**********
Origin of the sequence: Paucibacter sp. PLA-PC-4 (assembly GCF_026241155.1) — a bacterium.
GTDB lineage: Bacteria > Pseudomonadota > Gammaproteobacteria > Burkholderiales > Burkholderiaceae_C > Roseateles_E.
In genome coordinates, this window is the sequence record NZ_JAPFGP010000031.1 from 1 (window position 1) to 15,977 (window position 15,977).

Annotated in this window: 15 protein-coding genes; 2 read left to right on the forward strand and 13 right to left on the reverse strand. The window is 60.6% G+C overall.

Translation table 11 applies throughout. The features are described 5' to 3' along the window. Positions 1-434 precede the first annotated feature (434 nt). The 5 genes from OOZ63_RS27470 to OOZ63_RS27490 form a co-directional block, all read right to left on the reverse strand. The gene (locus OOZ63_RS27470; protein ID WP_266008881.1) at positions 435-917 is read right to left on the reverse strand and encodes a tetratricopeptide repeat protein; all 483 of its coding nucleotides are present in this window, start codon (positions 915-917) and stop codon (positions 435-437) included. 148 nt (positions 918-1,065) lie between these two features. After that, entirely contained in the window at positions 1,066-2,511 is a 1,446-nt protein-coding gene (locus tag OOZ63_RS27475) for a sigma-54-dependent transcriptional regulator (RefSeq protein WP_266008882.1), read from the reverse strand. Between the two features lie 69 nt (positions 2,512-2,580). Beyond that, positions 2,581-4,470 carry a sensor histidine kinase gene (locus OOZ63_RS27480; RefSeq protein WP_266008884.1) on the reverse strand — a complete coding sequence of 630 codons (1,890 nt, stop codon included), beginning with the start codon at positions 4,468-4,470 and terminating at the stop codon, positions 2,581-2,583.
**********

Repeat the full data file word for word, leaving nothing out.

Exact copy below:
Origin of the sequence: Paucibacter sp. PLA-PC-4 (assembly GCF_026241155.1) — a bacterium.
GTDB lineage: Bacteria > Pseudomonadota > Gammaproteobacteria > Burkholderiales > Burkholderiaceae_C > Roseateles_E.
In genome coordinates, this window is the sequence record NZ_JAPFGP010000031.1 from 1 (window position 1) to 15,977 (window position 15,977).

Annotated in this window: 15 protein-coding genes; 2 read left to right on the forward strand and 13 right to left on the reverse strand. The window is 60.6% G+C overall.

Translation table 11 applies throughout. The features are described 5' to 3' along the window. Positions 1-434 precede the first annotated feature (434 nt). The 5 genes from OOZ63_RS27470 to OOZ63_RS27490 form a co-directional block, all read right to left on the reverse strand. The gene (locus OOZ63_RS27470; protein ID WP_266008881.1) at positions 435-917 is read right to left on the reverse strand and encodes a tetratricopeptide repeat protein; all 483 of its coding nucleotides are present in this window, start codon (positions 915-917) and stop codon (positions 435-437) included. 148 nt (positions 918-1,065) lie between these two features. After that, entirely contained in the window at positions 1,066-2,511 is a 1,446-nt protein-coding gene (locus tag OOZ63_RS27475) for a sigma-54-dependent transcriptional regulator (RefSeq protein WP_266008882.1), read from the reverse strand. Between the two features lie 69 nt (positions 2,512-2,580). Beyond that, positions 2,581-4,470 carry a sensor histidine kinase gene (locus OOZ63_RS27480; RefSeq protein WP_266008884.1) on the reverse strand — a complete coding sequence of 630 codons (1,890 nt, stop codon included), beginning with the start codon at positions 4,468-4,470 and terminating at the stop codon, positions 2,581-2,583.